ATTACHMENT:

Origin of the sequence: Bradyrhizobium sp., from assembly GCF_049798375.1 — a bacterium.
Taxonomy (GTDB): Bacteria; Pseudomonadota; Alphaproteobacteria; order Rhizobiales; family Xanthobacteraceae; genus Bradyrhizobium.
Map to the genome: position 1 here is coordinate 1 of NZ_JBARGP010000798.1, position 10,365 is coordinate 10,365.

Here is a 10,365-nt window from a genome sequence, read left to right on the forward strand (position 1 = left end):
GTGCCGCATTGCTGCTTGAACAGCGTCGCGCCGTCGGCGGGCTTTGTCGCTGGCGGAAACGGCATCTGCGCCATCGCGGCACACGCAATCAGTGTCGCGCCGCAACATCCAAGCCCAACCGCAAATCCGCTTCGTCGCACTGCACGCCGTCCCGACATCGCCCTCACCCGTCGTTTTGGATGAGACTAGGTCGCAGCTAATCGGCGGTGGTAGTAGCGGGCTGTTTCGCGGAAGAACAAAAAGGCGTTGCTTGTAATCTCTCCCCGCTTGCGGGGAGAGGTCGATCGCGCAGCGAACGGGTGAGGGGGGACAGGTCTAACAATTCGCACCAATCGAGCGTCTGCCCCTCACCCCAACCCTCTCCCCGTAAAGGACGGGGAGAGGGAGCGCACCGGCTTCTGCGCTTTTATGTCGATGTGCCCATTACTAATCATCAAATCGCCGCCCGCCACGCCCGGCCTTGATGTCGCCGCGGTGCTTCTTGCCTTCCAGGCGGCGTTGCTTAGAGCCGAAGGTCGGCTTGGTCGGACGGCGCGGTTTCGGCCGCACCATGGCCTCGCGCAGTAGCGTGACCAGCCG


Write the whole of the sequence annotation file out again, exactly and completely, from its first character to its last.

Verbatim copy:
Origin of the sequence: Bradyrhizobium sp., from assembly GCF_049798375.1 — a bacterium.
Taxonomy (GTDB): Bacteria; Pseudomonadota; Alphaproteobacteria; order Rhizobiales; family Xanthobacteraceae; genus Bradyrhizobium.
Map to the genome: position 1 here is coordinate 1 of NZ_JBARGP010000798.1, position 10,365 is coordinate 10,365.

Here is a 10,365-nt window from a genome sequence, read left to right on the forward strand (position 1 = left end):
GTGCCGCATTGCTGCTTGAACAGCGTCGCGCCGTCGGCGGGCTTTGTCGCTGGCGGAAACGGCATCTGCGCCATCGCGGCACACGCAATCAGTGTCGCGCCGCAACATCCAAGCCCAACCGCAAATCCGCTTCGTCGCACTGCACGCCGTCCCGACATCGCCCTCACCCGTCGTTTTGGATGAGACTAGGTCGCAGCTAATCGGCGGTGGTAGTAGCGGGCTGTTTCGCGGAAGAACAAAAAGGCGTTGCTTGTAATCTCTCCCCGCTTGCGGGGAGAGGTCGATCGCGCAGCGAACGGGTGAGGGGGGACAGGTCTAACAATTCGCACCAATCGAGCGTCTGCCCCTCACCCCAACCCTCTCCCCGTAAAGGACGGGGAGAGGGAGCGCACCGGCTTCTGCGCTTTTATGTCGATGTGCCCATTACTAATCATCAAATCGCCGCCCGCCACGCCCGGCCTTGATGTCGCCGCGGTGCTTCTTGCCTTCCAGGCGGCGTTGCTTAGAGCCGAAGGTCGGCTTGGTCGGACGGCGCGGTTTCGGCCGCACCATGGCCTCGCGCAGTAGCGTGACCAGCCG